2. Congrats!!! Other than my mortgage, my student loans (also from grad school) are my only remaining debts – they total about $13,000. Like you, my interest rate is so low (1.75%) that I’m not sure I even see the point; I did the math about a year ago, and when I saw it wouldn’t even save me $1,000 in interest to pay it off early, I opted to put the money into a Roth instead.

    • Karl says:

      Wow, at 1.75% I don’t think I could do it. I didn’t really want to pay off mine at 2.75%, but I did just to make life easier. I think you did the right thing.

  3. Well congratu-freaking-lations on paying off the rest of that debt! Awesome! It’s nice to free up money, even if your rate was pretty low. Also, I’ve been wondering for awhile about the benefit about paying the minimum on a loan in order to fill my Roth every year, and this post helped me see the obvious answer… do the math! 🙂

  4. Modest Money says:

    Sounds like it was the right time to pay off those student loans. I paid my student loans off fairly early, but I didn’t know enough about investing to consider other options. I just wanted to free myself of that debt. It’s a good feeling knowing you don’t have to keep making those payments.

  5. AverageJoe says:

    I felt like it took 104 years to pay off my student loans. But, like you mentioned, looking at the low interest rate, I couldn’t stand paying them off while my investments were doing better. In this economy, paying off the loans will probably turn out to be the correct choice!

  6. Congrats on paying off the loans!

    I have debt from undergrad, but it is deferred right now as I’m in grad school. If it were anything above 0% interest I would have paid it off, even though I realize better returns could have been obtained elsewhere. As it is at 0% though, we are trying to get some return on the money we earmarked to pay it off before I graduate and payments would start coming due.

    • Karl says:

      One of the stranger things that happened to me was I took an EMT class just because I wanted to know, and it counted as full time schooling (8 credits). For the next year or so, I would get letters from the department of education saying I was in deferment. Then another saying I was out of deferment a week later. Then one saying I was in deferment. That happened for months.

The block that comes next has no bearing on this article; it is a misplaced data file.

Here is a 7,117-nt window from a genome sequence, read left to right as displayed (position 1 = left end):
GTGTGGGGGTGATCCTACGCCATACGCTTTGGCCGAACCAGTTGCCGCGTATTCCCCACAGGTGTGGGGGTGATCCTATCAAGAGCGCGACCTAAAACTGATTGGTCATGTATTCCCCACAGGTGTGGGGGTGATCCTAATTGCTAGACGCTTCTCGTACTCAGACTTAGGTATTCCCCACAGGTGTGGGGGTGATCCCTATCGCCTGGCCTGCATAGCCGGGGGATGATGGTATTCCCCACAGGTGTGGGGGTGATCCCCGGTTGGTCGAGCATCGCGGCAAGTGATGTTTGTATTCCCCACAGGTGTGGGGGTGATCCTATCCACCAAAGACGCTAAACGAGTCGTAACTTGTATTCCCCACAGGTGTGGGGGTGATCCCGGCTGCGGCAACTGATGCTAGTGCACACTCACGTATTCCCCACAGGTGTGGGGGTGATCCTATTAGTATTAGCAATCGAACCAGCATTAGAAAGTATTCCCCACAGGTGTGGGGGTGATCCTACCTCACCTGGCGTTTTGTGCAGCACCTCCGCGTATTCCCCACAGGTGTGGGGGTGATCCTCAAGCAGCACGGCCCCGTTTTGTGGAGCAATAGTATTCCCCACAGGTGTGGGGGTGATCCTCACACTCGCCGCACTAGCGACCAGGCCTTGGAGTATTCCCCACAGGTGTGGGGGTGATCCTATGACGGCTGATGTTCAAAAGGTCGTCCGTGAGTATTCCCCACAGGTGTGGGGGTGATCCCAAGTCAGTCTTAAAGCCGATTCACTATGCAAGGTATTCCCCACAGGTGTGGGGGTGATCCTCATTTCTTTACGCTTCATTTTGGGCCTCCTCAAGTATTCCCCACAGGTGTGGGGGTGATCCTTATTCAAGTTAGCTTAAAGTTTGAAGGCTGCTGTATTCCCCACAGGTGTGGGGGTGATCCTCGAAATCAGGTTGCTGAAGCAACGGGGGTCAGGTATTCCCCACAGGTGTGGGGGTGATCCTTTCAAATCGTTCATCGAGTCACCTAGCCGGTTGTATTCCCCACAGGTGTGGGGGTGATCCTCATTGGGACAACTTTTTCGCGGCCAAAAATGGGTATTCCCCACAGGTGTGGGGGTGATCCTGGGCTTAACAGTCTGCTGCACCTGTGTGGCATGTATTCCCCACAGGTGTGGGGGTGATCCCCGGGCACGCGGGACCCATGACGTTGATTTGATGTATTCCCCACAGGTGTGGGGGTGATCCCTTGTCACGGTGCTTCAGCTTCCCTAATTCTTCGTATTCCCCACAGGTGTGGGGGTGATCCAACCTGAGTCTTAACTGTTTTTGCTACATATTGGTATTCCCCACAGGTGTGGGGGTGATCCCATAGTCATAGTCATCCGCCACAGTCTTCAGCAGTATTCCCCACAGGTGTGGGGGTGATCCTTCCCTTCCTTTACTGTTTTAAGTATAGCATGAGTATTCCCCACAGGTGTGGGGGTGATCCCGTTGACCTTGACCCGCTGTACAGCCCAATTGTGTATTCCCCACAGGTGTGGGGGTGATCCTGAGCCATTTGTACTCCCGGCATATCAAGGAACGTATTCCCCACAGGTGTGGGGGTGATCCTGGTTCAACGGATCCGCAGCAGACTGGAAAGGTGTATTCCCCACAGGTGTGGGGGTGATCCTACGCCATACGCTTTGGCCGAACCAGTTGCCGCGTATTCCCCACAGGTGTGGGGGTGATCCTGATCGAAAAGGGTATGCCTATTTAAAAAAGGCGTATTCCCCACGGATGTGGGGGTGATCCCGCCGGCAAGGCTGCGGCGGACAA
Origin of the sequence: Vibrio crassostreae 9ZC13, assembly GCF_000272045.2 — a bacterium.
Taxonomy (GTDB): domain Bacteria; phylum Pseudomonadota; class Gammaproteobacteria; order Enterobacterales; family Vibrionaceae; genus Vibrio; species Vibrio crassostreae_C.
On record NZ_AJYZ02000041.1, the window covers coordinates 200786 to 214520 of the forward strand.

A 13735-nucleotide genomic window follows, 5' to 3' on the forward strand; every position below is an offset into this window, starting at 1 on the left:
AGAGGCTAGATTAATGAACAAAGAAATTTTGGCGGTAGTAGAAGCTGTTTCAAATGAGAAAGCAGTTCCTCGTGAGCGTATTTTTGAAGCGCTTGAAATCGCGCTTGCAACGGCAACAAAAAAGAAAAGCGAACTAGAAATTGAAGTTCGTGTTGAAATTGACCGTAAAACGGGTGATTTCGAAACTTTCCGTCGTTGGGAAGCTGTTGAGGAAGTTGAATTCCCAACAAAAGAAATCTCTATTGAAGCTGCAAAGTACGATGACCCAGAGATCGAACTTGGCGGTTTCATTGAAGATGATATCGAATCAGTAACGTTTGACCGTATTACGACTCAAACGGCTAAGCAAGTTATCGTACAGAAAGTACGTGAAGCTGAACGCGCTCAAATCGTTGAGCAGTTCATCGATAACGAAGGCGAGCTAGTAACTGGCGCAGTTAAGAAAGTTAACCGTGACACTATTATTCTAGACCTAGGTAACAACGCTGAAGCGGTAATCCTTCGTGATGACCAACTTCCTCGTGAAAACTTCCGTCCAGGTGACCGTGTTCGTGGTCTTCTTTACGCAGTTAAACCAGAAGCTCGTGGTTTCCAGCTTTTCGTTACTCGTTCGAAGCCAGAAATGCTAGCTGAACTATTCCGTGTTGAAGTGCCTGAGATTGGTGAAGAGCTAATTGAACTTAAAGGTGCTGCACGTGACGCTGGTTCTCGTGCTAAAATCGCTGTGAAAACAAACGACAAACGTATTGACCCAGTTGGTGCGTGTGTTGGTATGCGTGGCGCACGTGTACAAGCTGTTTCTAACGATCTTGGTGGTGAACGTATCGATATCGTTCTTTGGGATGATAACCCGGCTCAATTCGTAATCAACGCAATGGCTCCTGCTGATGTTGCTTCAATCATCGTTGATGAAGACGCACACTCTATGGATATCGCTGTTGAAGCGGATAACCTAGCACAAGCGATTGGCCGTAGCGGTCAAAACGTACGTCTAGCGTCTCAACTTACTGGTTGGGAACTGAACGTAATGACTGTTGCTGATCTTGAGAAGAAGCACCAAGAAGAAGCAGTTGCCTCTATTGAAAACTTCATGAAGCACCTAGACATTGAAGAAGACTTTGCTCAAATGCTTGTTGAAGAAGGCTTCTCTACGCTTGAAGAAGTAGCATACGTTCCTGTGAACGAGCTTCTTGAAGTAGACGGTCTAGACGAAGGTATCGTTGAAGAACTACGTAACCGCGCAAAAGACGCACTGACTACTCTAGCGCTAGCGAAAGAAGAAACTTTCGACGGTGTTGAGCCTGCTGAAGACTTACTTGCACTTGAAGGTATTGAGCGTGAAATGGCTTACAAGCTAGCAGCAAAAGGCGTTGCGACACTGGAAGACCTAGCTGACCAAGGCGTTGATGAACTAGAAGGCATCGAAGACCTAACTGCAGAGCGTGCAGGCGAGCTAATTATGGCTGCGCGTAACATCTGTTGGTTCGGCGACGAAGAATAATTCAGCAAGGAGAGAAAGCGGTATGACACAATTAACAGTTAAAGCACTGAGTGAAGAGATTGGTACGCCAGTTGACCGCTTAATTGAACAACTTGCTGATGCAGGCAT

7. jefferson says:

    Congrats, Karl.. That is an awesome achievement. Another 25k paid off, and only the mortgage to go.

    Just curious.. If you had it all to do over again, would you have gotten the advanced degree? Has it benefited your career significantly?

    • Karl says:

      I certainly would do it all over again. I was specifically going to get my MBA to make a career change, and it let me do that. So from that perspective it was very successful and I couldn’t really ask for more with the exception of not having financial Armageddon occur so soon after I stopped consulting…

  8. JAMES says:

    There is no better feeling than paying off a loan. When I paid off my car and had an extra $300 per month for myself, I was elated.

  9. Nick says:

    I took out way too many loans. I have the money to pay them off, but we’re house hunting, so I’ve kept the $$ for a larger down payment. (SLs are at 2.5% and disappear if I die, so I’ve kept them as a (not-too-small) life insurance policy and would rather have my house paid off sooner. The plan is to attack the house and then SLs quickly after buying the house though…. we’ll see.

  10. Congrats Karl! I’m very debt-averse and would probably pay off student loans even if I could make a little extra by investing it. In 2 months I’ll be joining you in the debt free minus house club. Can’t wait to start a new chapter in my financial life.

  11. Congratulations! As someone who has just received her MBA loan letter, this is so inspiring. I am hoping to wipe out my MBA loans within 1-2 years of graduation. I think the lowest interest rates we can get right now are 7.8% for unsubsidized Stafford Loans.

  12. Nice job paying off your loans. You seem to handle your money very well, so this isn’t a huge deal, but like you said it’s one less thing to worry about. My student loan from undergrad ($6K) was paid off less than 9 months after graduating. I have a student loan of another $6K from a graduate program I didn’t finish. The interest rate is higher than yours, at 6.25%, but it’s still in 2nd to last priority, as I am focused on paying off my huge credit card balances first. I definitely think once the cards are paid off, I will put a few large payments towards this loan.